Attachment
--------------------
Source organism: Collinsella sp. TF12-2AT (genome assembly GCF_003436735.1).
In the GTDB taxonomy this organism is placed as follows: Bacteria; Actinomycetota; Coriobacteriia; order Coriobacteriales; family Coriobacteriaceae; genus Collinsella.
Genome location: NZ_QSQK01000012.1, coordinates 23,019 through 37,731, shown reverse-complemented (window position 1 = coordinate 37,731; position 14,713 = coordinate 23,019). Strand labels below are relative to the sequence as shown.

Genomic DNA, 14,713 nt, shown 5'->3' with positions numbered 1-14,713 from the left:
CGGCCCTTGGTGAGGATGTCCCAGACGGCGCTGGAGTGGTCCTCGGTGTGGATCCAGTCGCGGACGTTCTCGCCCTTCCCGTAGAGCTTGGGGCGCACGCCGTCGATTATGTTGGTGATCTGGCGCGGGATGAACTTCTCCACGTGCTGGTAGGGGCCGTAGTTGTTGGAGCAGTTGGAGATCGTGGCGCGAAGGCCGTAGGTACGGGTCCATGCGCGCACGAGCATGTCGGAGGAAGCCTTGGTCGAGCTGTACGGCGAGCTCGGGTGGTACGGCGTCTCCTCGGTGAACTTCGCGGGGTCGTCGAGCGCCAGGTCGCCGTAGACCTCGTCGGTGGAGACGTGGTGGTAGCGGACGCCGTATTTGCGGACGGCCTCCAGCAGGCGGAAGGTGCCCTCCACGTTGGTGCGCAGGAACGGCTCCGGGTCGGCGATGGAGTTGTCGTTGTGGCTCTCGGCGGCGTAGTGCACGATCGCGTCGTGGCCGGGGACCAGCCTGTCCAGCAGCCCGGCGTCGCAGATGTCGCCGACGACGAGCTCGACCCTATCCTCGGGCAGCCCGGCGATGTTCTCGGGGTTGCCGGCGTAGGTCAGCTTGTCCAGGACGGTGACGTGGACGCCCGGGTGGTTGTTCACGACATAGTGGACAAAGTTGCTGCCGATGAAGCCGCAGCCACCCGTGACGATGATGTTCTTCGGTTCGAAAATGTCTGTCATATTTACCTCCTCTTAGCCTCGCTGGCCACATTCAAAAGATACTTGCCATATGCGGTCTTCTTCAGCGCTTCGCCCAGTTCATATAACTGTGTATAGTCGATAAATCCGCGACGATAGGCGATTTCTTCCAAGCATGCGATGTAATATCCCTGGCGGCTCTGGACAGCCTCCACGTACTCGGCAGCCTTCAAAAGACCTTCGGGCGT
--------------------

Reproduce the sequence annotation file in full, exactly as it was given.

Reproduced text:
Source organism: Collinsella sp. TF12-2AT (genome assembly GCF_003436735.1).
In the GTDB taxonomy this organism is placed as follows: Bacteria; Actinomycetota; Coriobacteriia; order Coriobacteriales; family Coriobacteriaceae; genus Collinsella.
Genome location: NZ_QSQK01000012.1, coordinates 23,019 through 37,731, shown reverse-complemented (window position 1 = coordinate 37,731; position 14,713 = coordinate 23,019). Strand labels below are relative to the sequence as shown.

Genomic DNA, 14,713 nt, shown 5'->3' with positions numbered 1-14,713 from the left:
CGGCCCTTGGTGAGGATGTCCCAGACGGCGCTGGAGTGGTCCTCGGTGTGGATCCAGTCGCGGACGTTCTCGCCCTTCCCGTAGAGCTTGGGGCGCACGCCGTCGATTATGTTGGTGATCTGGCGCGGGATGAACTTCTCCACGTGCTGGTAGGGGCCGTAGTTGTTGGAGCAGTTGGAGATCGTGGCGCGAAGGCCGTAGGTACGGGTCCATGCGCGCACGAGCATGTCGGAGGAAGCCTTGGTCGAGCTGTACGGCGAGCTCGGGTGGTACGGCGTCTCCTCGGTGAACTTCGCGGGGTCGTCGAGCGCCAGGTCGCCGTAGACCTCGTCGGTGGAGACGTGGTGGTAGCGGACGCCGTATTTGCGGACGGCCTCCAGCAGGCGGAAGGTGCCCTCCACGTTGGTGCGCAGGAACGGCTCCGGGTCGGCGATGGAGTTGTCGTTGTGGCTCTCGGCGGCGTAGTGCACGATCGCGTCGTGGCCGGGGACCAGCCTGTCCAGCAGCCCGGCGTCGCAGATGTCGCCGACGACGAGCTCGACCCTATCCTCGGGCAGCCCGGCGATGTTCTCGGGGTTGCCGGCGTAGGTCAGCTTGTCCAGGACGGTGACGTGGACGCCCGGGTGGTTGTTCACGACATAGTGGACAAAGTTGCTGCCGATGAAGCCGCAGCCACCCGTGACGATGATGTTCTTCGGTTCGAAAATGTCTGTCATATTTACCTCCTCTTAGCCTCGCTGGCCACATTCAAAAGATACTTGCCATATGCGGTCTTCTTCAGCGCTTCGCCCAGTTCATATAACTGTGTATAGTCGATAAATCCGCGACGATAGGCGATTTCTTCCAAGCATGCGATGTAATATCCCTGGCGGCTCTGGACAGCCTCCACGTACTCGGCAGCCTTCAAAAGACCTTCGGGCGT